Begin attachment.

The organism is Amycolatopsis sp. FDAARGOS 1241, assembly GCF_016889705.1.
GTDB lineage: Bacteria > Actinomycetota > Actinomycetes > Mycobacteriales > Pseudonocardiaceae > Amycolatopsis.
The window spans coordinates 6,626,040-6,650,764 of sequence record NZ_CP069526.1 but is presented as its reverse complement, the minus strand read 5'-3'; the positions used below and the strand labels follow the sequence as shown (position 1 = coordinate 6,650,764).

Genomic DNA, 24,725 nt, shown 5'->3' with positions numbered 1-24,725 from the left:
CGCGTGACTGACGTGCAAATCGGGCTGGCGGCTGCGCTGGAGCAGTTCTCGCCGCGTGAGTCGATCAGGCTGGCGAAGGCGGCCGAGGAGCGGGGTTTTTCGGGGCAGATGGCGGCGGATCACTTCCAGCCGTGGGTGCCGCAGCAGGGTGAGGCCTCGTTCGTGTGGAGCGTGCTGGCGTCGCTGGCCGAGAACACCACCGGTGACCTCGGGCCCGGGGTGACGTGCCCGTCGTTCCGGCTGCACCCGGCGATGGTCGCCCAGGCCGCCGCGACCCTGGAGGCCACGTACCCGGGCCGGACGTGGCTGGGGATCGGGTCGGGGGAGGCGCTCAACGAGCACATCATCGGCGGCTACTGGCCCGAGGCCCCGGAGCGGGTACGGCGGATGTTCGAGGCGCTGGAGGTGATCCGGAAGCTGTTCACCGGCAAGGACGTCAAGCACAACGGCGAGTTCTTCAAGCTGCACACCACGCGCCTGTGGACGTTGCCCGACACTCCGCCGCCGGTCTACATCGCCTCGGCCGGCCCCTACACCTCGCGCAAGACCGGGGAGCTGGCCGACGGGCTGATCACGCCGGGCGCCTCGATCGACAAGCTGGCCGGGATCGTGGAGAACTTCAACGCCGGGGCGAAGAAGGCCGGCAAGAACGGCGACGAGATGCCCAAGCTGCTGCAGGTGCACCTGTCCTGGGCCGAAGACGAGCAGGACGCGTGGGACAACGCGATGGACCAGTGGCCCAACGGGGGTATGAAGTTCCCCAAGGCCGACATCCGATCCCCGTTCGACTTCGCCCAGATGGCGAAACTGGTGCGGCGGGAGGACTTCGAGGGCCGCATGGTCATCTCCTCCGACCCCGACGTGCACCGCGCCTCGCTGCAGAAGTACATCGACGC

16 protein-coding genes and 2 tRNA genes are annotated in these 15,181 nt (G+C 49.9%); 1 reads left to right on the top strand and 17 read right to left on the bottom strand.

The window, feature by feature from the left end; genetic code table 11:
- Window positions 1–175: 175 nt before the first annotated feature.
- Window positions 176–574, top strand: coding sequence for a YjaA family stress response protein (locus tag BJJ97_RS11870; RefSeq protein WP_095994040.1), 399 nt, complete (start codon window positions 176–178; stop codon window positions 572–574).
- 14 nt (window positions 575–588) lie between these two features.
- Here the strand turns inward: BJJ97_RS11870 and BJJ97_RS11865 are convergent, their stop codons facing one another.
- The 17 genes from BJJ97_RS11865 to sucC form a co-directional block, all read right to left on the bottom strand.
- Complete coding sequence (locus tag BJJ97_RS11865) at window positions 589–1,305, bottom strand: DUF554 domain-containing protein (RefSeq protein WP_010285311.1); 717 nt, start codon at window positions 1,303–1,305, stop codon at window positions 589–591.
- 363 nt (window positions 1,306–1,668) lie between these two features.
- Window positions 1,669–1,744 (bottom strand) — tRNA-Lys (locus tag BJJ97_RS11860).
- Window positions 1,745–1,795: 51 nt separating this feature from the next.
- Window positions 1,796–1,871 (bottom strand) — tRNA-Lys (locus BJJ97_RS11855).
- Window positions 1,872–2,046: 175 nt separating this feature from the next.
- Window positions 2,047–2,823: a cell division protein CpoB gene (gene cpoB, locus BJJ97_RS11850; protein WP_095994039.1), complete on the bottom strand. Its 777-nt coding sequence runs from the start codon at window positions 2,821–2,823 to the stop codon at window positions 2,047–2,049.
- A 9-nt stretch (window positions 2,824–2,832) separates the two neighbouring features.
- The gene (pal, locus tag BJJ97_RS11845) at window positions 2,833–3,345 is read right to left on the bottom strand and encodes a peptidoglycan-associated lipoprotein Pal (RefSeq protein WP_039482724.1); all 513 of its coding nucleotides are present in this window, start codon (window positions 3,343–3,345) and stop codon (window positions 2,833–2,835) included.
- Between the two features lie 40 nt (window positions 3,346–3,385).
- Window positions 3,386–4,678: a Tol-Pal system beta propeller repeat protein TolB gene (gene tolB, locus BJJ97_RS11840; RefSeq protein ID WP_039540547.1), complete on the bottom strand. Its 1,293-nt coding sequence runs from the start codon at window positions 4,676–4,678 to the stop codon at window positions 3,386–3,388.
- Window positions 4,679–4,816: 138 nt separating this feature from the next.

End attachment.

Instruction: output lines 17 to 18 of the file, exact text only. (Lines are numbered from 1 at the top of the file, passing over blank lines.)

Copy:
- Window positions 1,796–1,871 (bottom strand) — tRNA-Lys (locus BJJ97_RS11855).
- Window positions 1,872–2,046: 175 nt separating this feature from the next.